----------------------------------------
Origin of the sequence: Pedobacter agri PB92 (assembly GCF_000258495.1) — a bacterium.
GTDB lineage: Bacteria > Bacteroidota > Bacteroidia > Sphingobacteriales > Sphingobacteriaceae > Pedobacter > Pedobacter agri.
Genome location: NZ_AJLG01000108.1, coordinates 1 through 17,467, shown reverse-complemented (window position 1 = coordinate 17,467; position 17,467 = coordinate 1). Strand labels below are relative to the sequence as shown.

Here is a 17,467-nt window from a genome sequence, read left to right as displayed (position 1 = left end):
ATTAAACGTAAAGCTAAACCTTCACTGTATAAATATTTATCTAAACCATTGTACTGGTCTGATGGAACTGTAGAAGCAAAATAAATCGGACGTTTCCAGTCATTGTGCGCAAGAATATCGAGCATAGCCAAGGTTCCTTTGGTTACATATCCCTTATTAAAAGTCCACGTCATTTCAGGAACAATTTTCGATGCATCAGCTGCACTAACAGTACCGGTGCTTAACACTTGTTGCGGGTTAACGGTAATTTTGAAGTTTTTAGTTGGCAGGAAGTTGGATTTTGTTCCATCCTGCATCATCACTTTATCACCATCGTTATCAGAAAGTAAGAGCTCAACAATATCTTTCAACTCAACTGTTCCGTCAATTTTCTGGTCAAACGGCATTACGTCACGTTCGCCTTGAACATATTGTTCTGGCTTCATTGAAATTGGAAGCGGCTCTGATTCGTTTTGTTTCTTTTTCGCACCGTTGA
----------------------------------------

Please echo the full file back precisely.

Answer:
Origin of the sequence: Pedobacter agri PB92 (assembly GCF_000258495.1) — a bacterium.
GTDB lineage: Bacteria > Bacteroidota > Bacteroidia > Sphingobacteriales > Sphingobacteriaceae > Pedobacter > Pedobacter agri.
Genome location: NZ_AJLG01000108.1, coordinates 1 through 17,467, shown reverse-complemented (window position 1 = coordinate 17,467; position 17,467 = coordinate 1). Strand labels below are relative to the sequence as shown.

Here is a 17,467-nt window from a genome sequence, read left to right as displayed (position 1 = left end):
ATTAAACGTAAAGCTAAACCTTCACTGTATAAATATTTATCTAAACCATTGTACTGGTCTGATGGAACTGTAGAAGCAAAATAAATCGGACGTTTCCAGTCATTGTGCGCAAGAATATCGAGCATAGCCAAGGTTCCTTTGGTTACATATCCCTTATTAAAAGTCCACGTCATTTCAGGAACAATTTTCGATGCATCAGCTGCACTAACAGTACCGGTGCTTAACACTTGTTGCGGGTTAACGGTAATTTTGAAGTTTTTAGTTGGCAGGAAGTTGGATTTTGTTCCATCCTGCATCATCACTTTATCACCATCGTTATCAGAAAGTAAGAGCTCAACAATATCTTTCAACTCAACTGTTCCGTCAATTTTCTGGTCAAACGGCATTACGTCACGTTCGCCTTGAACATATTGTTCTGGCTTCATTGAAATTGGAAGCGGCTCTGATTCGTTTTGTTTCTTTTTCGCACCGTTGA